Psychiatrists injured by patient attack.

H. Carmel and M. Hunter,
Bull. Amer. Acad. Psychiatry & the Law 19(3): 309-16, 1991.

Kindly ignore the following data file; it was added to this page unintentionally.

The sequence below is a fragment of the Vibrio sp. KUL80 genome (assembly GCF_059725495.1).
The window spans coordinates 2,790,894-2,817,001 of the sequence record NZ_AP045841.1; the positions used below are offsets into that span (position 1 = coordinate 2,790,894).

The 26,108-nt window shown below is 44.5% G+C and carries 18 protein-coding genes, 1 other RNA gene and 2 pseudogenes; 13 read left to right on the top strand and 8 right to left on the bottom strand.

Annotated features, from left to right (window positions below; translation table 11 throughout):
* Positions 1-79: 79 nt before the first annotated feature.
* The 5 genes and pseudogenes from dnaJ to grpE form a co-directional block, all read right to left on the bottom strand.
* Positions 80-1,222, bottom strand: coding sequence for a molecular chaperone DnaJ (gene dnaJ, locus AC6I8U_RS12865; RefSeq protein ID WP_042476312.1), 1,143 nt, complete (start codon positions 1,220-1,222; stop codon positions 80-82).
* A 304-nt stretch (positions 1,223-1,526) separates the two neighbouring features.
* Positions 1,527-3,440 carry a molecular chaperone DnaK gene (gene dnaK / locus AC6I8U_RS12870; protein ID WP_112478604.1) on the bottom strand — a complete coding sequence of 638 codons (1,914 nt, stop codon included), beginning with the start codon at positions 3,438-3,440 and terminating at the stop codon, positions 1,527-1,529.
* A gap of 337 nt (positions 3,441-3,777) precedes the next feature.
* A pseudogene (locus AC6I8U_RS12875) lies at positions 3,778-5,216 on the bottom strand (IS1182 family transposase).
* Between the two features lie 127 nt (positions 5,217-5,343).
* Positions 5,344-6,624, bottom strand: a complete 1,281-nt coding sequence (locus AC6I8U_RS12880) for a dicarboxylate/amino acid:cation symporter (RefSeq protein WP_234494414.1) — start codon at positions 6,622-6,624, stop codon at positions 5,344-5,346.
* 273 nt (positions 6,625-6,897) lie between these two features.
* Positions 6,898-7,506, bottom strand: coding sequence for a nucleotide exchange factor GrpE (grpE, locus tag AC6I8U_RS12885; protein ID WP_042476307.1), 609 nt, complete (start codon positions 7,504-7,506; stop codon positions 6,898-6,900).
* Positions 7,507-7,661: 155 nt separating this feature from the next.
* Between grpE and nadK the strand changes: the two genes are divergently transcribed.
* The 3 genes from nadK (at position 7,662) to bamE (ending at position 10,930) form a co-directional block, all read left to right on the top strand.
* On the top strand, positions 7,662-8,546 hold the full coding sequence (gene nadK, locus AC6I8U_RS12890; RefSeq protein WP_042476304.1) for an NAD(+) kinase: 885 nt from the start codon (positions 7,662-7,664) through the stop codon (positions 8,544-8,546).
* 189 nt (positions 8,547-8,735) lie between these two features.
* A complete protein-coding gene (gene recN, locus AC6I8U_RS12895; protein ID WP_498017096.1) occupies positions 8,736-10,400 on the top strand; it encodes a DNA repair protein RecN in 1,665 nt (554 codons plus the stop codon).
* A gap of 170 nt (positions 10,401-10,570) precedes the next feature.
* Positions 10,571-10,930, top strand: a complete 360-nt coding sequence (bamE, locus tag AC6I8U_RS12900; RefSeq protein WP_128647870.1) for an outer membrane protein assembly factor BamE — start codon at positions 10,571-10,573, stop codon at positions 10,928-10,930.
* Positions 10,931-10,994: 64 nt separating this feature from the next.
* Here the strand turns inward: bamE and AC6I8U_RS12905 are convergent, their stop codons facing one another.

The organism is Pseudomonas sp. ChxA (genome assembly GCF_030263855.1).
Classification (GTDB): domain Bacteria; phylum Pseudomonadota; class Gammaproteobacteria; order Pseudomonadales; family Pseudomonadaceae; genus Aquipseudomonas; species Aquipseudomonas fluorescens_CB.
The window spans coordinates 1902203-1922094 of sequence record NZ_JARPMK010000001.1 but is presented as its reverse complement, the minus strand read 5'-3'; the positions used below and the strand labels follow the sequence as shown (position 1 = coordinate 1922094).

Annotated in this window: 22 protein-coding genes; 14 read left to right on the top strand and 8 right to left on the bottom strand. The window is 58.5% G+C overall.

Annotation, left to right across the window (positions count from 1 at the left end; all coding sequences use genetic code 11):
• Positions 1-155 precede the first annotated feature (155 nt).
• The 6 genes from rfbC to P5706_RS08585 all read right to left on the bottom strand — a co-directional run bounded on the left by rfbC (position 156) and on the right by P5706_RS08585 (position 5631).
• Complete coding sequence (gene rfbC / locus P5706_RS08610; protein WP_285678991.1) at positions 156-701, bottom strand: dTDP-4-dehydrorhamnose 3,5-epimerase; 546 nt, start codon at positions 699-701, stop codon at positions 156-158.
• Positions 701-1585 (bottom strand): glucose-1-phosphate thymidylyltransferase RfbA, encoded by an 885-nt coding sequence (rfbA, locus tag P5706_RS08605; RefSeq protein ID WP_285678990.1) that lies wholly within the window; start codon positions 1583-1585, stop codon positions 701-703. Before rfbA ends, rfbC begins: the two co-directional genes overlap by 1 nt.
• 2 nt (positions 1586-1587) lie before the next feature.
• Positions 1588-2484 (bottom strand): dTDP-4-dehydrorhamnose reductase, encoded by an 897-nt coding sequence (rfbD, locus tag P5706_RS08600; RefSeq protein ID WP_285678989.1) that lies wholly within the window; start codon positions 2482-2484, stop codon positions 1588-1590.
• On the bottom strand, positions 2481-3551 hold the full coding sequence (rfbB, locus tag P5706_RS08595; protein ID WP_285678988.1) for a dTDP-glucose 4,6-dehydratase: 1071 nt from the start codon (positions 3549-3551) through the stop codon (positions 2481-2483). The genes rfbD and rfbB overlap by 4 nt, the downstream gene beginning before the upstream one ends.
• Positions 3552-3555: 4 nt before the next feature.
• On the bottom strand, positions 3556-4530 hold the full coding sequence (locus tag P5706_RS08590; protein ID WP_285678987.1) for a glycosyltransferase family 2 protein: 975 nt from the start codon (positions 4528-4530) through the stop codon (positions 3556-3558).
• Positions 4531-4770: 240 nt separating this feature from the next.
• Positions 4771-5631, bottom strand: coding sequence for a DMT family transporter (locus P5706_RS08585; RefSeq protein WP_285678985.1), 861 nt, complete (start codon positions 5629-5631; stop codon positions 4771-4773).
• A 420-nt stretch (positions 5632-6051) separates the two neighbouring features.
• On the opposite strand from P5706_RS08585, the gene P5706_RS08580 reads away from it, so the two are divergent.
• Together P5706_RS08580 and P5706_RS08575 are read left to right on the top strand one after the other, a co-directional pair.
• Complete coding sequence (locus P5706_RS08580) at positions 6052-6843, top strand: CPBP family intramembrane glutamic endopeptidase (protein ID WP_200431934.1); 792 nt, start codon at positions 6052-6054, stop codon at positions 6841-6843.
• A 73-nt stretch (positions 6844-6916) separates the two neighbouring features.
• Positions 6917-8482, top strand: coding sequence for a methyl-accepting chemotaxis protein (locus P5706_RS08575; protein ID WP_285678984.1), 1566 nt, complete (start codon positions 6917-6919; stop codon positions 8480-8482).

The seven staff psychiatrists injured by patient attack in a large forensic hospital in five years were compared with the 47 who were not injured by attack. Thirteen percent of the psychiatrists were injured by patient attack (2.6 percent per year); 5.5 injuries per 100 person-years occurred. This rate is comparable to the rate of injury from patient attack noted among ward nursing staff during the same period. Younger psychiatrists, and psychiatrists more recently out of residency, were more likely to be injured. Male psychiatrists were injured at a rate approximately 50 percent higher than female psychiatrists, and graduates of university-affiliated residencies were three times as likely to be injured as graduates of public-sector residencies, though these differences did not reach statistical significance. A slightly higher rate of injury was noted among graduates from non-North American medical schools. Board-certification and length of service in the hospital were not related to being injured.